Sony has released a major upgrade to its CLED or Crystal LED LED displays. Although the European launch is a day later than the rest of the world, we were lucky enough to get a pre-briefing from the firm before the holiday.
Sony’s technology was a real game changer. At Infocomm in 2016, the display technology was announced, and by lunchtime on the first day, the Display Daily team at the event was already convinced that the display would be the ‘best in show’, even though we hadn’t seen most of the displays at the show. I went back to the booth multiple times, but really struggled to get an image of the display that did not have people in front of it (although I got a close up as you’ll see later). From opening time to closing time, the booth saw lots and lots of viewers.
The key technology was the use of a very small LED chip that meant that 99% of the surface of the display was not LED. Normally, the LED occupies much of the space of the pixel and that means that light is reflected and influenced by the lens on the LED. By using a very small LED and having a lot of black, Sony was able to get a really great black level. I have seen the displays ten or twelve times at trade shows and Sony Professional’s HQ in the UK at a private viewing and I can safely say that in the four years, I haven’t seen any display as good in image quality. It has the black levels of OLED, but with the high colour volume of the best LCDs or three imager projectors. That’s the reason that so many are chasing microLED technology.
However, there were a number of downsides of the first version of the display.
- First, it was very expensive. That has limited the market size and prevented Sony bringing it into several applications. For example, it showed the technology at CinemaCon in 2017, but has never introduced it to cinema.
- Second, the display was quite reflective. At trade shows, Sony was able to arrange for the right lighting for the display to look good, but in real world applications it’s not that easy. At IBC, someone opened a door that let in light and that really showed the challenges of reflections.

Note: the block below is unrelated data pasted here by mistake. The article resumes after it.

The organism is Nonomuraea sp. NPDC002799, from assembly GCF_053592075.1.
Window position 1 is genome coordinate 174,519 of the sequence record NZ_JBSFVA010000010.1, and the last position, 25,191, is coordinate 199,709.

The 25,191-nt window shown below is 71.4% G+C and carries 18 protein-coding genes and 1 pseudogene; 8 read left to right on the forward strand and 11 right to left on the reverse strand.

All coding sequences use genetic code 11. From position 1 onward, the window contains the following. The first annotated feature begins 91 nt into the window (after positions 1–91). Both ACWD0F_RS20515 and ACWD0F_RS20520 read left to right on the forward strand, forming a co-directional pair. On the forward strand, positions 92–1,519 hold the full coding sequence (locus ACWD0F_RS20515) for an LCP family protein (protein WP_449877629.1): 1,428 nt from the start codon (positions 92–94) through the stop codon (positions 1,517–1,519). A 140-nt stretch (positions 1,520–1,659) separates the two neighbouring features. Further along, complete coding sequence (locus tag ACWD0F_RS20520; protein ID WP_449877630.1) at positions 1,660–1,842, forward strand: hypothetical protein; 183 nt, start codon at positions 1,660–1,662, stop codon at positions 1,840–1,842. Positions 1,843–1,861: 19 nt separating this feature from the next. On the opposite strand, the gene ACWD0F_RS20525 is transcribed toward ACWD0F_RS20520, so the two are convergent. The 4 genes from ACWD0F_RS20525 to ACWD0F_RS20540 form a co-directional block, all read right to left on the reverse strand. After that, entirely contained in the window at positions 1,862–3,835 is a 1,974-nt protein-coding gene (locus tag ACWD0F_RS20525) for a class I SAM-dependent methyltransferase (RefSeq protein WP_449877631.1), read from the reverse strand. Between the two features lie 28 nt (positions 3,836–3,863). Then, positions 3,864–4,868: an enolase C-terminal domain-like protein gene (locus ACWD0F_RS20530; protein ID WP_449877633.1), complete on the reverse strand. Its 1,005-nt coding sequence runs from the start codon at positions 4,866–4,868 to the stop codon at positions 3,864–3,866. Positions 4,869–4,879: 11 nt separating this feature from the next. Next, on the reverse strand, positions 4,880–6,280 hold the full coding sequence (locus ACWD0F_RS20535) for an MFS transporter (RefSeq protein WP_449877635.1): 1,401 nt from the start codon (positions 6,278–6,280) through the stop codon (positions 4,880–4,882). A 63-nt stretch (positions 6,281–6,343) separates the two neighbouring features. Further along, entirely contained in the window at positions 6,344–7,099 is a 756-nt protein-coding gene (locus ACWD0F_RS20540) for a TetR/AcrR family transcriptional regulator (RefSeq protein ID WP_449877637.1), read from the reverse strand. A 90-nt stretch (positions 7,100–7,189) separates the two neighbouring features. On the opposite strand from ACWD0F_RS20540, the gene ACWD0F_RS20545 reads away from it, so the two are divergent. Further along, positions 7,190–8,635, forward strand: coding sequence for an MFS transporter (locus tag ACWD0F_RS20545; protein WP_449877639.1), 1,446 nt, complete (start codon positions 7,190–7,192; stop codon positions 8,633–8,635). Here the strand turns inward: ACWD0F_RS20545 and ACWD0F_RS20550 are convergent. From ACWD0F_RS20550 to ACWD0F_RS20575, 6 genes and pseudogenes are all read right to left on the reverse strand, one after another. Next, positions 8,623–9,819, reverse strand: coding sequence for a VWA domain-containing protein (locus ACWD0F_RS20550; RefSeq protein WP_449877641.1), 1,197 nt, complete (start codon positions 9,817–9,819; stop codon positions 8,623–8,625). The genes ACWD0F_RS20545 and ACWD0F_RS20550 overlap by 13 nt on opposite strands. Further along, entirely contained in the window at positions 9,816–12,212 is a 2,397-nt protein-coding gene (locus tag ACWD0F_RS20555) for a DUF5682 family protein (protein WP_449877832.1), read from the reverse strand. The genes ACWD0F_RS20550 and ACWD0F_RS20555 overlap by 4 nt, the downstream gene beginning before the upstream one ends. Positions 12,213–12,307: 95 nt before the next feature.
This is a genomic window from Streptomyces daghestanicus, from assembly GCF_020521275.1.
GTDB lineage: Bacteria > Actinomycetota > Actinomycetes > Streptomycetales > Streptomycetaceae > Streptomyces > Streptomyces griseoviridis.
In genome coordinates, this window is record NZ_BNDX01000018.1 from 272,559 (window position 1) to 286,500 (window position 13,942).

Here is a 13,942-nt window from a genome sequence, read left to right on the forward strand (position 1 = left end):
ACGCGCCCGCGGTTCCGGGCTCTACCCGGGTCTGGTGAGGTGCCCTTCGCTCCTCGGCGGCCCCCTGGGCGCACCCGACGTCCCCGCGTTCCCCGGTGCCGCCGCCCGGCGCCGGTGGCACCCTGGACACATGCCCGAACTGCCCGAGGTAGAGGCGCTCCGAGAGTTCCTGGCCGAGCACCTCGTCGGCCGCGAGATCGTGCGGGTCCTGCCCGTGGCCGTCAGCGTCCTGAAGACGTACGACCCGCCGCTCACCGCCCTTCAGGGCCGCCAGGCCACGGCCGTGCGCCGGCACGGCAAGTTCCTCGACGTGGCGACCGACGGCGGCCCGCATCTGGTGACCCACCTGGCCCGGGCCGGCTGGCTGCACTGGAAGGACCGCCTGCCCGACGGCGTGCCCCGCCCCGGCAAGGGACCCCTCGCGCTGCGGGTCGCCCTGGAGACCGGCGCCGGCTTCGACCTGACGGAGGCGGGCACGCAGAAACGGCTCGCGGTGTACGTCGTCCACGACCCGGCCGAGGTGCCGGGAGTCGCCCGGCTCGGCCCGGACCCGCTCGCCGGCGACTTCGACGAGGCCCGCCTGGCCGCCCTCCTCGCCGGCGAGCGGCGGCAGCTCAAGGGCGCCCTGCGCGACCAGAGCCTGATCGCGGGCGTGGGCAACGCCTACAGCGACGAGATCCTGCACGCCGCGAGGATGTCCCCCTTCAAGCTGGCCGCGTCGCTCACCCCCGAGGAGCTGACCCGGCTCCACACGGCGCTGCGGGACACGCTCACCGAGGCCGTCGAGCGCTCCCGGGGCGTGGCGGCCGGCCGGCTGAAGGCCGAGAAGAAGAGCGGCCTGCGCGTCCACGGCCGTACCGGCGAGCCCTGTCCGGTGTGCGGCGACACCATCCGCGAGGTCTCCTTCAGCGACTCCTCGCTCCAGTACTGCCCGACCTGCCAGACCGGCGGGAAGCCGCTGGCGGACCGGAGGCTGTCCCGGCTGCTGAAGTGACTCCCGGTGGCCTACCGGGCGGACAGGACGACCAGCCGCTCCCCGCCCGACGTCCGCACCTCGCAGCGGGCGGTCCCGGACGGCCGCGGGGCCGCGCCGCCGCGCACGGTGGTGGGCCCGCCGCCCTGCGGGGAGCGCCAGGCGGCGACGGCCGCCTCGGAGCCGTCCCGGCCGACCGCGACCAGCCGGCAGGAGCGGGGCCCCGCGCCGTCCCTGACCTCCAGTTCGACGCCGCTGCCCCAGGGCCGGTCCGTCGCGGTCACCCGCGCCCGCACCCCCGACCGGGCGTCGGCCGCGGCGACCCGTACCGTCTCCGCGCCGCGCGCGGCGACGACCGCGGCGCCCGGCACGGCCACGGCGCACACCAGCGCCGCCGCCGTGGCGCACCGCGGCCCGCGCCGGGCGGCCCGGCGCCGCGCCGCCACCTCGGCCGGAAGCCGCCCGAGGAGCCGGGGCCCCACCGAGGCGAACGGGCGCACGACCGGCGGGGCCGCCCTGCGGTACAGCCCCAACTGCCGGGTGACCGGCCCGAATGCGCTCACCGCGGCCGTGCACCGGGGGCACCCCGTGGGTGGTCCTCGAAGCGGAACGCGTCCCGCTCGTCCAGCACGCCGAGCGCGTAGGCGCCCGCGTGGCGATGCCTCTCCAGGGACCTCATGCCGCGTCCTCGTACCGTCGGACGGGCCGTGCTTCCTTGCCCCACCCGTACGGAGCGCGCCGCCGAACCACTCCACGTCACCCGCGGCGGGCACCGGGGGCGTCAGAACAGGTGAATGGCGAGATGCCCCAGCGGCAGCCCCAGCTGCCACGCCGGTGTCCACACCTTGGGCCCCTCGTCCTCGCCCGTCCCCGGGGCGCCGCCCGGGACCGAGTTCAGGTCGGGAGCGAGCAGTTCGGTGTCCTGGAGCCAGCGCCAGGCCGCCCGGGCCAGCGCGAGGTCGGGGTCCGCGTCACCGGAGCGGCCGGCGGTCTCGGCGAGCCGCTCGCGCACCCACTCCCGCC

- Third, part of the expense was the difficulty of installing the modules. The alignment was tricky and critical to getting a seamless look to the image.
- Fourthly, there was only one version of brightness that was more suitable for darker environments, so for higher ambient conditions the display might not have been suitable.
- Finally, the LED had to be maintained from behind the LED, limiting where the display could be installed.
New Versions of Crystal LED
So Sony has developed two different series of LEDs for the system. As well as the original 1.2mm pitch version, there is now a larger pitch version which can be used for larger displays with a specific resolution or for lower cost installation (although Sony has not given us any idea on the planned cost reductions). There are two different brightness settings available, with a peak brightness of 800 cd/m² or YYY cd/m².
Given that the panels have the same power consumption, we asked if that meant that the difference between the two displays was just a contrast enhancement filter and that was confirmed (we assume that the lower brightness version has a circular polariser filter, which would reduce the brightness by around 50%). Each module has the coating. Sony told us that getting the filter to be uniform across multiple modules is tricky and that the firm has a proprietary matching technology to ensure good uniformity.
Addressing the other issues: